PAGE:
SHRUB OAK, N.Y. -- More than 100 community members and elected officials gathered on Feb. 7 at the Phoenix House to take action against the “Drug Crisis in Our Backyard.”
Speaker after speaker told stories of addiction, with some ending in recovery and some in tragedy. But all spoke about the easy accessibility to prescription and illegal drugs in Yorktown and other communities, and how much easier it is to become addicted.
“We can’t go to our legislators and ask them to solve this problem. It’s got to come from the bottom up,” said Lou Christiansen, whose son Erik, 28, died of a heroin overdose in June. “I would like to see the young people in our community and in our society start to band together. Because they’re the ones that are being targeted.”
The night also featured a first-hand account of abuse from Erik Christiansen’s best friend, Chris Mancini, who said the toughest part about recovery is admitting you have a problem.
“My best friend lost his life,” he said. “And I’m sure if I told him five years ago that he was going to die from a heroin addiction, he would punch me right in the face. Because he wouldn’t have believed it himself.”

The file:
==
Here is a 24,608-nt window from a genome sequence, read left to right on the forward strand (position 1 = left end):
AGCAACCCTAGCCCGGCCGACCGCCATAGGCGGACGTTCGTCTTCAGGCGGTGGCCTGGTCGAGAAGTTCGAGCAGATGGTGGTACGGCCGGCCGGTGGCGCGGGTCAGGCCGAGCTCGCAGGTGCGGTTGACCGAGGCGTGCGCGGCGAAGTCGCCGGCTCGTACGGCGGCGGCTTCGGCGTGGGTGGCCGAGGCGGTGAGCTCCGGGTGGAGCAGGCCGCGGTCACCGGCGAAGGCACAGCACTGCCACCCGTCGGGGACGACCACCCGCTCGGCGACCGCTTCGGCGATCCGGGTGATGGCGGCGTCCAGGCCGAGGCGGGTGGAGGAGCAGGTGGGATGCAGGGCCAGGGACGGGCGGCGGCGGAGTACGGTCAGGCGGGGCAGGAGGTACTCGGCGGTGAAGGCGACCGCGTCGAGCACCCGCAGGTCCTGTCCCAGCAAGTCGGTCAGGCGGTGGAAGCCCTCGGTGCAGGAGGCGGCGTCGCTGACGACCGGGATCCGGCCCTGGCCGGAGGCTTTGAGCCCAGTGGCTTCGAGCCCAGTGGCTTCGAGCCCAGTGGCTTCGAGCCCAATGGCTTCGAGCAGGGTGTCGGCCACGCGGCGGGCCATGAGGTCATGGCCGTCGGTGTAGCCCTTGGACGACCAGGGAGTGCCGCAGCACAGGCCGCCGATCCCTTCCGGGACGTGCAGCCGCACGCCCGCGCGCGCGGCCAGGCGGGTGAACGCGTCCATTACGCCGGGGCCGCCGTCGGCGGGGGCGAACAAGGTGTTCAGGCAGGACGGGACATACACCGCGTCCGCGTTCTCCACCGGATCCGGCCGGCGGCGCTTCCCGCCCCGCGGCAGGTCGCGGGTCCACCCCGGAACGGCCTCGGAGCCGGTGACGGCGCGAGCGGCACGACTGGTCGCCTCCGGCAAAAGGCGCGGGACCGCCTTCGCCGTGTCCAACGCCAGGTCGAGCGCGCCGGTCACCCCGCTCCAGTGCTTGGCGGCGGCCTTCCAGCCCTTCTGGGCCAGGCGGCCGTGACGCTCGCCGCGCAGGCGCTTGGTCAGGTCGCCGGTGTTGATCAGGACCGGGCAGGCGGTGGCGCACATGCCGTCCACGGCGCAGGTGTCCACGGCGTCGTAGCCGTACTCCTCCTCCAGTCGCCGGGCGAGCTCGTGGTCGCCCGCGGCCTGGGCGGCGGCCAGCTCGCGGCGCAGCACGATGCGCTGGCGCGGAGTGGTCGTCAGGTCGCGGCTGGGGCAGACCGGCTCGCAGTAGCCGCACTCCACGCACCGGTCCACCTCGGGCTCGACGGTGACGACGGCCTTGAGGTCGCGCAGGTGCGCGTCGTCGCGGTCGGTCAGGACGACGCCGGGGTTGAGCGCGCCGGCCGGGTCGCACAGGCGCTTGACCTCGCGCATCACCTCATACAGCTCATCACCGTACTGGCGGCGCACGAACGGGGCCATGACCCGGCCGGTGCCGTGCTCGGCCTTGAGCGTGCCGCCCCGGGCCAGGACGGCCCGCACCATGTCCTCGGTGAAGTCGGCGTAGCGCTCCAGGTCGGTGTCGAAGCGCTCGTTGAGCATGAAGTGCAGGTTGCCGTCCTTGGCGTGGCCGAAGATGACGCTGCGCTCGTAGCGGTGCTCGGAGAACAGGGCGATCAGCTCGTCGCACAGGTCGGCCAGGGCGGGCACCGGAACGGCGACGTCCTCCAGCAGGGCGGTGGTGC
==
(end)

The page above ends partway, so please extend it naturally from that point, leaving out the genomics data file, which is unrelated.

Mancini, a financial representative, said he and Erik, a detective in the New York Police Department, rarely let the abuse affect their work. But he said being “functioning addicts” didn’t make their addiction any less real.
“The first thing I said to myself was ‘I like the way it feels, but I know I will never get addicted,’” he said. “I promised myself, because I’m better than everyone else. I looked at other people and see what they were going through and that’s something I knew that I would never let myself get into."
Mancini said Erik's death was a wake-up call, as it could have just as easily been him that overdosed. He said he has not used drugs or had an alcoholic beverage since June. He credited Erik’s father, Lou, for not giving up on him.
Putnam County Sheriff Donald Smith, who has seven grandchildren, called the forum “very personal” and said the key to beating addiction is identifying it early and knowing how to offer support.
“A lot of these crimes that are being committed to support drug habits are not people that are malicious. They have a disease,” Smith said. “I’m not talking about coddling people, but I’m talking about getting at the root cause."
Learn more information about addiction and support on the Phoenix House website.